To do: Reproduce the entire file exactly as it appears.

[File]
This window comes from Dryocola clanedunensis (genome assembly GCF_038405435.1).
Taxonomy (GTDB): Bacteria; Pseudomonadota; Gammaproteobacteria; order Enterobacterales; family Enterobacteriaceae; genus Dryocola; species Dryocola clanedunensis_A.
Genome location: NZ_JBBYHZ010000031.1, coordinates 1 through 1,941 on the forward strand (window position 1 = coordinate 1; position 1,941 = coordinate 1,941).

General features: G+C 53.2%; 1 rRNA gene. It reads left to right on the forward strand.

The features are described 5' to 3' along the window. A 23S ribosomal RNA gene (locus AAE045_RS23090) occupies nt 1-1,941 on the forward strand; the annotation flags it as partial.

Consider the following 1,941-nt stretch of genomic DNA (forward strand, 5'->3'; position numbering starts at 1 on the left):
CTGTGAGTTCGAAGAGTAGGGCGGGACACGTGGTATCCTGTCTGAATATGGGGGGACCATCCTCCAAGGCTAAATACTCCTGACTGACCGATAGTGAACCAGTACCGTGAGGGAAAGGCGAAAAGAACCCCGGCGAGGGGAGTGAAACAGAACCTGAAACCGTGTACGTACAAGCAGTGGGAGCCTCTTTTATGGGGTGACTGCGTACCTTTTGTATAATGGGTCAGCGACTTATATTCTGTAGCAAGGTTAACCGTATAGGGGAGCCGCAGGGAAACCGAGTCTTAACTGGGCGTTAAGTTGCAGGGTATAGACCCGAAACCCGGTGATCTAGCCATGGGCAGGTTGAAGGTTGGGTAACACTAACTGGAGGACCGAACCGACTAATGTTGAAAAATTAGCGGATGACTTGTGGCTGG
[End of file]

This window comes from Dryocola clanedunensis (genome assembly GCF_038405435.1).
Taxonomy (GTDB): Bacteria; Pseudomonadota; Gammaproteobacteria; order Enterobacterales; family Enterobacteriaceae; genus Dryocola; species Dryocola clanedunensis_A.
Genome location: NZ_JBBYHZ010000031.1, coordinates 1 through 1,941 on the forward strand (window position 1 = coordinate 1; position 1,941 = coordinate 1,941).

General features: G+C 53.2%; 1 rRNA gene. It reads left to right on the forward strand.

The features are described 5' to 3' along the window. A 23S ribosomal RNA gene (locus AAE045_RS23090) occupies nt 1-1,941 on the forward strand; the annotation flags it as partial.

Consider the following 1,941-nt stretch of genomic DNA (forward strand, 5'->3'; position numbering starts at 1 on the left):
CTGTGAGTTCGAAGAGTAGGGCGGGACACGTGGTATCCTGTCTGAATATGGGGGGACCATCCTCCAAGGCTAAATACTCCTGACTGACCGATAGTGAACCAGTACCGTGAGGGAAAGGCGAAAAGAACCCCGGCGAGGGGAGTGAAACAGAACCTGAAACCGTGTACGTACAAGCAGTGGGAGCCTCTTTTATGGGGTGACTGCGTACCTTTTGTATAATGGGTCAGCGACTTATATTCTGTAGCAAGGTTAACCGTATAGGGGAGCCGCAGGGAAACCGAGTCTTAACTGGGCGTTAAGTTGCAGGGTATAGACCCGAAACCCGGTGATCTAGCCATGGGCAGGTTGAAGGTTGGGTAACACTAACTGGAGGACCGAACCGACTAATGTTGAAAAATTAGCGGATGACTTGTGGCTGG